Hey private-sector CIOs, listen up! Your public-sector counterparts are estimating that within three years, enterprise cloud computing will simply be known as computing. In other words, cloud computing will so permeate the landscape that it will completely blend in.
It's not an earth-shattering statement, but coming from federal CIOs, it's attention-grabbing. (Hey, it got mine.) Let's face it, government entities (ARPA/DARPA excluded) aren't always known for being on the leading edge of technology. Bureaucracy and myriad privacy concerns make it a little tougher to embrace the new. If these CIOs see a full-scale embrace of enterprise cloud computing by 2016, that's saying something.
That's why private-sector CIOs should take note of this week's lead Searchlight item, a short take from the recent Microsoft U.S. Public Sector Federal Executive Forum in Washington, D.C. If latecomers are ready to go all-in in a matter of a few short years, what must your private side, cutting-edge competitors be doing? Probably not wondering for the umpteenth time whether Platform as a Service is really right for them.
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Recovery Accountability and Transparency Board CIO Shawn Kingsbury, he who made the three-year cloud computing ubiquity prediction, said it's not going be a question of whether to use cloud; it's going to be expected. And this is a man who knows of what he speaks. In May of 2010, the Recovery Accountability and Transparency Board was the first federal agency to move a major system to the public cloud. Cloud computing isn't an issue for Kingsbury; his focus now is on connecting disperse data sets and converting them into more intelligent information "in order to better serve customers in innovate ways."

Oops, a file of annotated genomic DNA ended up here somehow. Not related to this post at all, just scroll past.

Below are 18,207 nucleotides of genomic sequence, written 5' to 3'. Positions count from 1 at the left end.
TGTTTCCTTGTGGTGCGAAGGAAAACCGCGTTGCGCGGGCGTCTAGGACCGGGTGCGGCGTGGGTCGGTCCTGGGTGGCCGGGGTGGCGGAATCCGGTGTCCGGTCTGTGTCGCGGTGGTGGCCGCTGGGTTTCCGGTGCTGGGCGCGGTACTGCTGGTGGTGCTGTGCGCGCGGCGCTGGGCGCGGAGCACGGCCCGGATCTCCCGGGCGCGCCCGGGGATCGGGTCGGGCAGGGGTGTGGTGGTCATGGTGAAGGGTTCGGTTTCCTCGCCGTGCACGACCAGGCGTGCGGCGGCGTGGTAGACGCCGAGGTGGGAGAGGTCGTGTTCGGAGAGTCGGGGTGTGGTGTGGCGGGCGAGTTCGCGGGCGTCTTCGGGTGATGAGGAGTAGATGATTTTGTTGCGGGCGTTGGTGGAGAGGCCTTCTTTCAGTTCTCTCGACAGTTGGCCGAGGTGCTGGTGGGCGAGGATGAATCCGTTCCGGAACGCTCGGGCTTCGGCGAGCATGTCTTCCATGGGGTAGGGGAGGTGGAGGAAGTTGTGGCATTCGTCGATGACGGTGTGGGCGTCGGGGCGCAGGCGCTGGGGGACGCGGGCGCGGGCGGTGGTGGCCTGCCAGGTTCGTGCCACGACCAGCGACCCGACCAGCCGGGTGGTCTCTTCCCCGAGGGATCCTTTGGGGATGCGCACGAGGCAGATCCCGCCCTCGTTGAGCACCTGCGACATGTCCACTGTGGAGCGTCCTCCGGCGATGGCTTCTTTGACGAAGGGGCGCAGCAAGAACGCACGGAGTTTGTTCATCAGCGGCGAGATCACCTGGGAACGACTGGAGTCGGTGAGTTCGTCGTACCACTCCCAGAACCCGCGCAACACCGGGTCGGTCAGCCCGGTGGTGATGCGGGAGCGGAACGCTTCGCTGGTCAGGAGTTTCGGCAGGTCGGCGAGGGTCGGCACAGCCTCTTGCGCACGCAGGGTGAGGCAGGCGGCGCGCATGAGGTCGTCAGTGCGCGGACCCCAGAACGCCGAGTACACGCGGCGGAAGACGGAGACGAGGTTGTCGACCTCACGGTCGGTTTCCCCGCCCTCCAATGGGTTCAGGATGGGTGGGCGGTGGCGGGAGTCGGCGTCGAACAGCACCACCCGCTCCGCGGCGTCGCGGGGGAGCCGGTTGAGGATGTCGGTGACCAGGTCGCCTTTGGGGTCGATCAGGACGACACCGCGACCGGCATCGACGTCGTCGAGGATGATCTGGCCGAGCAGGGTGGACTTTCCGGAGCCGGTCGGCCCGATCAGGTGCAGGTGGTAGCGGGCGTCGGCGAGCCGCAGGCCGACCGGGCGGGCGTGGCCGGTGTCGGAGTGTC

Also in this week's Searchlight, you'll find more on cloud with a piece on why some tech giants need to rethink their place in that space, a blogger seeking to maintain humanity in a world of "things," more potential perils of the new digital age, a social network for emergencies and more.
- Government CIOs predict cloud computing will soon be ubiquitous and be seen simply as computing. I hope this day comes soon, because I am totally running out of cloud puns.
- Big data? Ah humanity! Blogger Jim Harris offers a reminder that in addition to The Internet of Things there is much knowledge to be gleaned from us, or what he dubs "The Internet of Humans."
- Speaking of humans and big data, can big data help human resources departments assemble dream teams in the workplace? It's the latest in the line of next big things for big data.
- Get ready for The New Digital Age, in which the technology is amazing and the privacy -- eh, not so much.
- Why -- and how -- certain stumbling tech giants should reach for the cloud to regain stability.
- Last week's tragic events in Boston showed social media to be a powerful, if imperfect, tool for sharing information and lending a hand in a time of crisis. Now the city of San Francisco is building a social network for emergencies that it hopes will pull all the good information and good intentions together.
Let us know what you think about the story; email Karen Goulart, features writer.
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Karen Goulart, Senior Features Writer asks:
When will cloud computing and computing be one in the same?
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